SCOTUS: Confidential Sale of Invention Triggers 1-Year Deadline for Patent Application

(We are delighted to host this client alert written by Kristen Elia, a student in our companion clinic, the Startup Law Clinic.)

Attention all aspiring inventors! Your patent applications could be rejected as a result of prior confidential sales of your patentable invention, as re-emphasized in a recent Supreme Court ruling. In brief:

  • The on-sale patent bar prohibits the issuance of a patent to an inventor where the invention was sold more than a year prior to the filing of a patent application for the invention.
  • On January 22, 2019 in Helsinn Healthcare S.A. v. Teva Pharmaceuticals USA, Inc., the Supreme Court affirmed that even “secret sales”, in which the invention is required to be kept confidential, trigger the on-sale patent bar.
  • The fact that the patent bar is triggered by confidential sales is not new law. However, this Supreme Court ruling confirms the scope of the on-sale bar in the wake of ambiguous language in the America Invents Act, a 2013 update to the federal patent statute.
  • Inventors should consult a patent attorney before commencing sales of their inventions or executing manufacturing, development, or other similar commercialization agreements, as language in those agreements that is unnecessarily broad could potentially trigger the on-sale bar.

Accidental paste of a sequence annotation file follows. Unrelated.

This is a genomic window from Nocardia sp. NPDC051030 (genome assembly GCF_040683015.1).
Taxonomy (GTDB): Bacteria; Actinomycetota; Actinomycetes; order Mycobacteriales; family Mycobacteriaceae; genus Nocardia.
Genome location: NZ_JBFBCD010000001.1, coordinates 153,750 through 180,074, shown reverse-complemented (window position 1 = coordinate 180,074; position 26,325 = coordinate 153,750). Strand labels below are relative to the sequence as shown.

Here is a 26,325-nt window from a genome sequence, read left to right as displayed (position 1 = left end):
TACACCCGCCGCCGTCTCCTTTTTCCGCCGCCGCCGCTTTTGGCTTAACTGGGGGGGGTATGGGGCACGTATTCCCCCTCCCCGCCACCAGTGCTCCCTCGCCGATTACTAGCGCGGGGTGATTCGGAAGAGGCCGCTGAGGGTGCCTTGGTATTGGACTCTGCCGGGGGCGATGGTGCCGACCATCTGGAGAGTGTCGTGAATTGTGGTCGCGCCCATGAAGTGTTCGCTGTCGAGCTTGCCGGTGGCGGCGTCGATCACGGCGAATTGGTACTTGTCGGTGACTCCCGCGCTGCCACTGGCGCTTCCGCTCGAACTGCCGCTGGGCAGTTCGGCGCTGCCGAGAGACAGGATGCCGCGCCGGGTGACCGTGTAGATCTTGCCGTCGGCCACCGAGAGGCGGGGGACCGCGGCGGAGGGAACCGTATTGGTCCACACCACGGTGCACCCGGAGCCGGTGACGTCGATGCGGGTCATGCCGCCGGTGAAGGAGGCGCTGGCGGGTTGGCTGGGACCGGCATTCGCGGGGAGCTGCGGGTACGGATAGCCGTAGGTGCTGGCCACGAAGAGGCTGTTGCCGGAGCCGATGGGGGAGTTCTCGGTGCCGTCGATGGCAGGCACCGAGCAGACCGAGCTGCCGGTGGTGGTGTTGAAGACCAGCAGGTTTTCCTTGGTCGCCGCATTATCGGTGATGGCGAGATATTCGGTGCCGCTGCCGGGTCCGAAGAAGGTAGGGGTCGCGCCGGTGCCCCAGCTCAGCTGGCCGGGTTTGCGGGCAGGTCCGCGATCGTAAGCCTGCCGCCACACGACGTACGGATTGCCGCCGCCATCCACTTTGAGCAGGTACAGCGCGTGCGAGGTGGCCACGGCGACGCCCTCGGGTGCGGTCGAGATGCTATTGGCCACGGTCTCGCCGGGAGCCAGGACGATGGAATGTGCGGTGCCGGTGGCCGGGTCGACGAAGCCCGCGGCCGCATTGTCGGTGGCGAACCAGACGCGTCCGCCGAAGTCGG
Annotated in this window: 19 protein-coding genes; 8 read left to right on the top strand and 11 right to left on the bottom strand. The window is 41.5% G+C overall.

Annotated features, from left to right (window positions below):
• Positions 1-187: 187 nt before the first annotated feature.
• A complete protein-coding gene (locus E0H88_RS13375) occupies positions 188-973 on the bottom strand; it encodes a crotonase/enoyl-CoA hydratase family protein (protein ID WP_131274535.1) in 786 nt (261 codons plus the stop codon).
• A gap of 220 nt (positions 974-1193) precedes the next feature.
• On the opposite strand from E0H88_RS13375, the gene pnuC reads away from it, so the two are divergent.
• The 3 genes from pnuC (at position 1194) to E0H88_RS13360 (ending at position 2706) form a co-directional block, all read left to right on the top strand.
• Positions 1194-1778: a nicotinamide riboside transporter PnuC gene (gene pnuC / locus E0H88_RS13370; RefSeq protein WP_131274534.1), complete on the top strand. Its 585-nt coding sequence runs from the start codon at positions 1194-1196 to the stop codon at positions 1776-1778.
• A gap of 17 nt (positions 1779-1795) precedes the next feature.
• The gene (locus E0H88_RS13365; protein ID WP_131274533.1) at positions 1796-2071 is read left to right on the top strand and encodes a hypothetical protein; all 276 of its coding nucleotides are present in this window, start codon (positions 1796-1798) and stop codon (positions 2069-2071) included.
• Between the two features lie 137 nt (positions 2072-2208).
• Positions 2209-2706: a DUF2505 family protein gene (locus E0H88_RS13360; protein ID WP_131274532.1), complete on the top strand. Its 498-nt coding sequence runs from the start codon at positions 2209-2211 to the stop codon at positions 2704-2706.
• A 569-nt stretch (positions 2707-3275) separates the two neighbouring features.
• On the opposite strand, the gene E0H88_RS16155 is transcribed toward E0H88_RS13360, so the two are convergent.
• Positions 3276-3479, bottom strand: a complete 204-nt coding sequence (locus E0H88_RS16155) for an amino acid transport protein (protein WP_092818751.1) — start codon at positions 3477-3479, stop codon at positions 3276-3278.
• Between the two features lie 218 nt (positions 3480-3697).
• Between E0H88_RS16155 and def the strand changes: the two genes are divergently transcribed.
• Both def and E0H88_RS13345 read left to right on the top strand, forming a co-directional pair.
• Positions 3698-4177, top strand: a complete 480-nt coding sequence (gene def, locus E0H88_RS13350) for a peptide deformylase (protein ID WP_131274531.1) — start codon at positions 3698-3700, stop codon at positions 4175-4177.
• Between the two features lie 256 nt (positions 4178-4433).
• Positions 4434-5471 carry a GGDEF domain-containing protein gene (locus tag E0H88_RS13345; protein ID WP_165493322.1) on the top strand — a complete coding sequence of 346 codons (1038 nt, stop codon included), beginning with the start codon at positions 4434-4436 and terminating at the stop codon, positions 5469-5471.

What is the America Invents Act, and what is the “on-sale bar”?

The federal patent system has two somewhat contradictory goals: to protect the public’s right to benefit from and improve upon knowledge existing in the public domain, while also providing an inventor temporary exclusive ownership rights to their own creations.[1] Because issued patents provide exclusive rights for a significant number of years (twenty years from the date the application is filed), Congress has imposed several limitations on an inventor’s ability to obtain a patent. One such limitation is known as the “on-sale bar.”

The current Patent Act (Title 35 of the US Code), as recently amended by the America Invents Act (“AIA”), includes an on-sale bar which provides that if an invention is “sold” more than a year before a patent application for the invention is filed, the patent application will be denied. This is because the invention has effectively already been disclosed to the public, and thus has become “prior art.” Prior art refers to any invention that is publicly available or understood, in whole or in part, before the effective filing date of an inventor’s patent application. See 35 U.S.C. § 102. Congress is unwilling to issue an inventor a patent which would allow the inventor “to remove existing knowledge from public use” for the inventor’s exclusive use and benefit.[2]

Confusion Over Scope of On-Sale Bar After AIA